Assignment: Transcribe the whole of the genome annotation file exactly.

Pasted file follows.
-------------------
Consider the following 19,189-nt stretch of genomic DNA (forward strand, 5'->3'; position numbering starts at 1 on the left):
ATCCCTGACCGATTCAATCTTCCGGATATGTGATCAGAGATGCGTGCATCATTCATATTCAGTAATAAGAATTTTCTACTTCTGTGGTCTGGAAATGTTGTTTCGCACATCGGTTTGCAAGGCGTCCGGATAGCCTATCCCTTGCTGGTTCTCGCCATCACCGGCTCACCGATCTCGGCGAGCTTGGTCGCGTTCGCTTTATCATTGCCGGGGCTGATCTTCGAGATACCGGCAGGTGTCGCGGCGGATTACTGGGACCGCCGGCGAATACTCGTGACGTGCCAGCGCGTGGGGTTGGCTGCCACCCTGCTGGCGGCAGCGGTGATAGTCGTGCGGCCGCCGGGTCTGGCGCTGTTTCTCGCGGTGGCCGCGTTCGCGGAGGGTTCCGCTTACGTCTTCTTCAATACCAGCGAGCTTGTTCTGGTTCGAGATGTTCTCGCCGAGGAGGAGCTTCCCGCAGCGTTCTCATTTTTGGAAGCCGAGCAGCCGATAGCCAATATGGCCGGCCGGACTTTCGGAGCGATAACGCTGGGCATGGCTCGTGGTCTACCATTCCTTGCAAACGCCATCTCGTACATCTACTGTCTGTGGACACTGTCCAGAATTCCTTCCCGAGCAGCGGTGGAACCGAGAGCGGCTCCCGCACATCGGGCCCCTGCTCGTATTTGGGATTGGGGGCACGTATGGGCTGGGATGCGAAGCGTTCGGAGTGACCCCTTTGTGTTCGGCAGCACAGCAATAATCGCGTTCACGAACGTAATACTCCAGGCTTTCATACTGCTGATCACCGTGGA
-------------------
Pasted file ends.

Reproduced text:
Consider the following 19,189-nt stretch of genomic DNA (forward strand, 5'->3'; position numbering starts at 1 on the left):
ATCCCTGACCGATTCAATCTTCCGGATATGTGATCAGAGATGCGTGCATCATTCATATTCAGTAATAAGAATTTTCTACTTCTGTGGTCTGGAAATGTTGTTTCGCACATCGGTTTGCAAGGCGTCCGGATAGCCTATCCCTTGCTGGTTCTCGCCATCACCGGCTCACCGATCTCGGCGAGCTTGGTCGCGTTCGCTTTATCATTGCCGGGGCTGATCTTCGAGATACCGGCAGGTGTCGCGGCGGATTACTGGGACCGCCGGCGAATACTCGTGACGTGCCAGCGCGTGGGGTTGGCTGCCACCCTGCTGGCGGCAGCGGTGATAGTCGTGCGGCCGCCGGGTCTGGCGCTGTTTCTCGCGGTGGCCGCGTTCGCGGAGGGTTCCGCTTACGTCTTCTTCAATACCAGCGAGCTTGTTCTGGTTCGAGATGTTCTCGCCGAGGAGGAGCTTCCCGCAGCGTTCTCATTTTTGGAAGCCGAGCAGCCGATAGCCAATATGGCCGGCCGGACTTTCGGAGCGATAACGCTGGGCATGGCTCGTGGTCTACCATTCCTTGCAAACGCCATCTCGTACATCTACTGTCTGTGGACACTGTCCAGAATTCCTTCCCGAGCAGCGGTGGAACCGAGAGCGGCTCCCGCACATCGGGCCCCTGCTCGTATTTGGGATTGGGGGCACGTATGGGCTGGGATGCGAAGCGTTCGGAGTGACCCCTTTGTGTTCGGCAGCACAGCAATAATCGCGTTCACGAACGTAATACTCCAGGCTTTCATACTGCTGATCACCGTGGA